Tax time 2022 – what the ATO is scrutinising this financial year

Michelle Bromley CFP®, Director – Strategy and Advice

Each year the ATO issues a press release outlining the key areas they will scrutinise in the current financial year’s tax lodgements.

This year, the ATO will be focusing on:

  • record-keeping
  • work-related expenses
  • rental property income and deductions, and
  • capital gains from crypto assets, property, and shares.

Record Keeping

Our previous article ‘End of Financial Year Tips and Tidy Ups’ highlighted the need to collate your evidence of income and expenditures.

The ATO will take action to deal with taxpayers who try to increase their refund through falsifying records or failing to substantiate their claims.

To claim a deduction in your tax return at the ‘Work-related expense’ section:

  • You must have spent the money yourself and weren’t reimbursed.
  • The expenses must directly relate to earning your income.
  • You must have a record to prove it.

The record would usually be a receipt showing when you spent the money, what you spent it on, who the supplier was and when you paid. Your bank or credit card statement doesn’t have all this information and isn’t sufficient as a substantiation record for the expense.

Work-related expenses

A popular myth is that everyone can automatically claim $150 for clothing and laundry, 5000 km under the cents per kilometre method for car expenses, or $300 for work-related expenses, even if they didn’t spend the money.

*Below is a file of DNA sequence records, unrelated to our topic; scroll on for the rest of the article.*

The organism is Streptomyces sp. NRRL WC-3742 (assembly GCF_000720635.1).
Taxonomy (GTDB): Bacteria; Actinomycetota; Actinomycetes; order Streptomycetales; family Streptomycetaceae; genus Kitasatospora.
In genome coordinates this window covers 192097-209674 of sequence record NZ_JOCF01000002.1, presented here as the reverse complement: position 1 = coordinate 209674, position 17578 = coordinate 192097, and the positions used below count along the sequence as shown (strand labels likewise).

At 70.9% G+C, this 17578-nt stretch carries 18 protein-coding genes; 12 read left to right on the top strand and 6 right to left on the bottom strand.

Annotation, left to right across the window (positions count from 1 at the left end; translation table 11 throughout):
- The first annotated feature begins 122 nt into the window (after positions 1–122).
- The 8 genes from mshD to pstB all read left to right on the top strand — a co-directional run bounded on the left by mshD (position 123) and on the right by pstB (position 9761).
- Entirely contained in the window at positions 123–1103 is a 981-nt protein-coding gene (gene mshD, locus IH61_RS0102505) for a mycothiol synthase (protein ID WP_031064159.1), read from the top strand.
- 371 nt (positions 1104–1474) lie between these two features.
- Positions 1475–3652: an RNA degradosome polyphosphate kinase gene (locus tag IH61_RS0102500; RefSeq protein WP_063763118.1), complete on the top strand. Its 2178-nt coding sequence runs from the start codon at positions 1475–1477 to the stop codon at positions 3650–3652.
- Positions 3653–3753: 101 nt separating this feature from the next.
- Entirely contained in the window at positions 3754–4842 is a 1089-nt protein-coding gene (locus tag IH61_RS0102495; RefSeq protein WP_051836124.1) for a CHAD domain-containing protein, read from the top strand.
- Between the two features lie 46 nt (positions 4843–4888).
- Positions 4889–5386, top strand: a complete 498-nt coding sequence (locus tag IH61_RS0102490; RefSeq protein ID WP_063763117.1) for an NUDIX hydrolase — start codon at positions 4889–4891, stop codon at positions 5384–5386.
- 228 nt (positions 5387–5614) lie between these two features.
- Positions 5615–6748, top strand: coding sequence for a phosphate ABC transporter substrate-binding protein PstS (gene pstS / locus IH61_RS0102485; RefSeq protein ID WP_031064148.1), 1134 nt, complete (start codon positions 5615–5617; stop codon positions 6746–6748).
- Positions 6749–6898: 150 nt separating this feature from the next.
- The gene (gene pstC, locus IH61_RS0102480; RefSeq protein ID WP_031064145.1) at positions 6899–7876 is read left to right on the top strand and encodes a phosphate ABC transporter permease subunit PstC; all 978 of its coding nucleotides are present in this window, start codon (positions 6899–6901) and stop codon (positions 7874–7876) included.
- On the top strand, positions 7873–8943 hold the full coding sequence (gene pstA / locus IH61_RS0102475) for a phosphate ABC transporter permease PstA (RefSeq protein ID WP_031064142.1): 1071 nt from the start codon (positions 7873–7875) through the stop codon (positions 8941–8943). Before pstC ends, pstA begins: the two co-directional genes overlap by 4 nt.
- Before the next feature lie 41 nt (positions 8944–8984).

However, there is no such thing as an ‘automatic’ or ‘standard’ deduction.

While you don’t need receipts where your total work-related expenses (including laundry expenses) claimed is under $300, you still must have spent the money, it must be related to earning your income, and you must be able to explain how you calculated your claim.

You can only claim a deduction for the proportion of an eligible expense that is work-related use. You can’t claim a deduction for any portion of the expense that was for private use, or if your employer reimburses you for an expense.

For example, you cannot claim all of your travel and accommodation expenses if you extend your three-day conference into a two-week holiday – you must apportion the expenses between the private and work-related components.

Likewise, if your employer reimbursed you for professional association fees, you cannot claim the expense in your tax return. If the ATO suspects that you may have been reimbursed for an expense, they can ask your employer for confirmation.

Some of the work-related expenses you can claim for may include:

  • Travel expenses, such as driving your car expenses between workplaces (e.g. your base of work and visiting a client or another office)
  • Clothing expenses if the clothing is occupation specific, protective or a uniform
  • Tools, equipment
  • Self-education expenses for study connected to your current work activities that maintains or improves the specific skills or knowledge you require
  • Union and professional association subscription fees
  • Home office running costs and work from home expenses, such as phone, data and internet expenses

To claim a deduction for your working from home expenses, there are three methods available depending on your circumstances.

You can choose from:

  • the shortcut method – an all-inclusive rate of $0.80 per work hour only available from 1 March 2020 to 30 June 2022. You must have a record of the number of hours you worked from home.